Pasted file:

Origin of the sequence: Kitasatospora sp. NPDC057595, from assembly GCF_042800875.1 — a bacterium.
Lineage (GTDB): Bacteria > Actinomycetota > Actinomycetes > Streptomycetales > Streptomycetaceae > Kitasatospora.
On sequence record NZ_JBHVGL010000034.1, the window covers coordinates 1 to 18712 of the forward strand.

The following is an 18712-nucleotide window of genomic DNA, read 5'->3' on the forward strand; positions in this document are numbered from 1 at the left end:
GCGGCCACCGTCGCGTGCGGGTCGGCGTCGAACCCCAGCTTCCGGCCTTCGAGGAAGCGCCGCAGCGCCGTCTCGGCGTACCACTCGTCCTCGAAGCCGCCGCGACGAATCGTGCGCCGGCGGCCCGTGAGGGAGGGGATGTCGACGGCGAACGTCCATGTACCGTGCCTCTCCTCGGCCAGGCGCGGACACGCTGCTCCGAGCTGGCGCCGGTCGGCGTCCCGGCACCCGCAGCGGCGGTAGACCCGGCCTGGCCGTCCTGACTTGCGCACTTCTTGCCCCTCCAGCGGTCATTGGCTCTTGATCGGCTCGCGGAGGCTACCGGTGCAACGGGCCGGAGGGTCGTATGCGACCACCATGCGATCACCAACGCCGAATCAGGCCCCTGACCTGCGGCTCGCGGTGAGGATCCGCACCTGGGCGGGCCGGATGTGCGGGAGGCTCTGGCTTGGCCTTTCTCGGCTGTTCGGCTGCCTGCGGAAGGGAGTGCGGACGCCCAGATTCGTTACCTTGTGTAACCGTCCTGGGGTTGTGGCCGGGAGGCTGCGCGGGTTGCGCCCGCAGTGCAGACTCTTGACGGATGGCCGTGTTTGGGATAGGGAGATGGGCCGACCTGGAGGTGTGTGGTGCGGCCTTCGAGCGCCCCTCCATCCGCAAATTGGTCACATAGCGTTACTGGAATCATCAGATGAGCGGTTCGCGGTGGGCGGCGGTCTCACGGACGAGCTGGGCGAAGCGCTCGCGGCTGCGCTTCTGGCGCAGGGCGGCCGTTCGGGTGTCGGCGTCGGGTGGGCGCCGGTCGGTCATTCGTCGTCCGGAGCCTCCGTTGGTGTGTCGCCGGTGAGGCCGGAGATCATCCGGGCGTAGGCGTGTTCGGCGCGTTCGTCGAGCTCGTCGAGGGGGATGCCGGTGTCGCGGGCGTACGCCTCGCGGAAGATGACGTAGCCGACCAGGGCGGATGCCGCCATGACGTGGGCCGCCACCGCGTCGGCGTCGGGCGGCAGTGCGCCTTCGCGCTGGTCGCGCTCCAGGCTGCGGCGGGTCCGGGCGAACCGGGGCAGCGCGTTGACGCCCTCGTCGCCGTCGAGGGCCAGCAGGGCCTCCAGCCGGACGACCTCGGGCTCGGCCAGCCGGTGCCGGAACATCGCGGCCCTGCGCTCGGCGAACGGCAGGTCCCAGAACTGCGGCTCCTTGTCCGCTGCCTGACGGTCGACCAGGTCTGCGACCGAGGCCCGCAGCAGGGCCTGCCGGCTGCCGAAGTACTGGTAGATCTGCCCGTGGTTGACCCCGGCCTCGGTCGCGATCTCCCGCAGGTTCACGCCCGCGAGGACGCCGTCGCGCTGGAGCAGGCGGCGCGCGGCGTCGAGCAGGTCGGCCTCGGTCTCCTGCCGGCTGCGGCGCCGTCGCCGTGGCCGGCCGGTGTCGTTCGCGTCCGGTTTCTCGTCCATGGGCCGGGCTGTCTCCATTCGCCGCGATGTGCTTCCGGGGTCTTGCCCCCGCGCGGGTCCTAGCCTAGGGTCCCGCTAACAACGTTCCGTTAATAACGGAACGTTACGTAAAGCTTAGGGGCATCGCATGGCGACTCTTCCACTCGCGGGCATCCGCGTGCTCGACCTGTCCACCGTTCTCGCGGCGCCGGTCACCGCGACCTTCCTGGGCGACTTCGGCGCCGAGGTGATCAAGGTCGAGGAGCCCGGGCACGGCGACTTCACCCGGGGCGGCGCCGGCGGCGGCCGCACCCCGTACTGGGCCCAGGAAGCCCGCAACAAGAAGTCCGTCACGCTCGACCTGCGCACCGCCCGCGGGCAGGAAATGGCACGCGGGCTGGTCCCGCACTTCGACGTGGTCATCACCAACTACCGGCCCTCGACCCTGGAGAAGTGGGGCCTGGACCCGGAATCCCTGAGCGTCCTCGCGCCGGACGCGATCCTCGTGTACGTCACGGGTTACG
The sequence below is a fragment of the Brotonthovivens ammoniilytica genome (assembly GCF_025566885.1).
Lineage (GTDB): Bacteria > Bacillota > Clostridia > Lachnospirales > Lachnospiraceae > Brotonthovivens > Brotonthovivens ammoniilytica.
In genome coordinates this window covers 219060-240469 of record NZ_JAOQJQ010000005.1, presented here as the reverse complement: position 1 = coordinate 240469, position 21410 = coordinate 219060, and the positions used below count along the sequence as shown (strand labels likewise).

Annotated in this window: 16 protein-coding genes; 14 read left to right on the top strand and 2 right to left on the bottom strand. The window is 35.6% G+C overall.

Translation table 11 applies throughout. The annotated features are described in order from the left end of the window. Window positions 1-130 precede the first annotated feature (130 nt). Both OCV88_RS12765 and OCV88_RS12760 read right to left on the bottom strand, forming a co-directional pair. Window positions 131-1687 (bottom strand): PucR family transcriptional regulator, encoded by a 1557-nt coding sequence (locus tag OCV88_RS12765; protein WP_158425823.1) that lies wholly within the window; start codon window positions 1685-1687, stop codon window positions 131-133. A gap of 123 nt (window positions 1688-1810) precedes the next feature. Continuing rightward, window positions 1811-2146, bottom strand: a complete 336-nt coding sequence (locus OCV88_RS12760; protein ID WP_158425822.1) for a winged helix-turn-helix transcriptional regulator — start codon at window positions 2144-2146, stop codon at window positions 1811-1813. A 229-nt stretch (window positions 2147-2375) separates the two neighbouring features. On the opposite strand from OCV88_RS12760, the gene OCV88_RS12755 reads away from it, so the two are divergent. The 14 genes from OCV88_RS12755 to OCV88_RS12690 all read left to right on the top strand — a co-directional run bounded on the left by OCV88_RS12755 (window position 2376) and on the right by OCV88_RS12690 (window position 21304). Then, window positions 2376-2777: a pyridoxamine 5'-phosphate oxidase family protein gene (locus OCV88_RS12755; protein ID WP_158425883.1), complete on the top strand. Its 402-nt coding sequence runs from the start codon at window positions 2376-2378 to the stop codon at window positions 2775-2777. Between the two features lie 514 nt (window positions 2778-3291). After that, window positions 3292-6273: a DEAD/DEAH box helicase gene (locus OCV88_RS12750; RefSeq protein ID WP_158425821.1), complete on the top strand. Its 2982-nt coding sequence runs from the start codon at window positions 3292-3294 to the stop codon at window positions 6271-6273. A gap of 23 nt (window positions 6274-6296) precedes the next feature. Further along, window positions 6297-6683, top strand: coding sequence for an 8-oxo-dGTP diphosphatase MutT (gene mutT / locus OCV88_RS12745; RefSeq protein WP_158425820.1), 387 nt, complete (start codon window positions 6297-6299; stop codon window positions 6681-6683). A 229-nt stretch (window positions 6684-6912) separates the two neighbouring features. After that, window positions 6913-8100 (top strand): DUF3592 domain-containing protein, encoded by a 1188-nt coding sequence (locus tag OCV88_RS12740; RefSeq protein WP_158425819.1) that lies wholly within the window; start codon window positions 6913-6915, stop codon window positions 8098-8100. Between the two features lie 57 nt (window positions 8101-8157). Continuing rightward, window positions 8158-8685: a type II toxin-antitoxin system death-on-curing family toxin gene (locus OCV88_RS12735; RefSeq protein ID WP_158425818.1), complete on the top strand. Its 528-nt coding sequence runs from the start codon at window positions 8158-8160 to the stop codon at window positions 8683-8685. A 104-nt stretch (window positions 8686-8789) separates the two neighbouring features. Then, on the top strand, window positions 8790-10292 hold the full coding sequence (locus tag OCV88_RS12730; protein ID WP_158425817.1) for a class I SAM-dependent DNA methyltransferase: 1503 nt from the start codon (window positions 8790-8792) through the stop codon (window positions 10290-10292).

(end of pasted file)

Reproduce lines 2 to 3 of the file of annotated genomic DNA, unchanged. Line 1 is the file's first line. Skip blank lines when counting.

Lineage (GTDB): Bacteria > Actinomycetota > Actinomycetes > Streptomycetales > Streptomycetaceae > Kitasatospora.
On sequence record NZ_JBHVGL010000034.1, the window covers coordinates 1 to 18712 of the forward strand.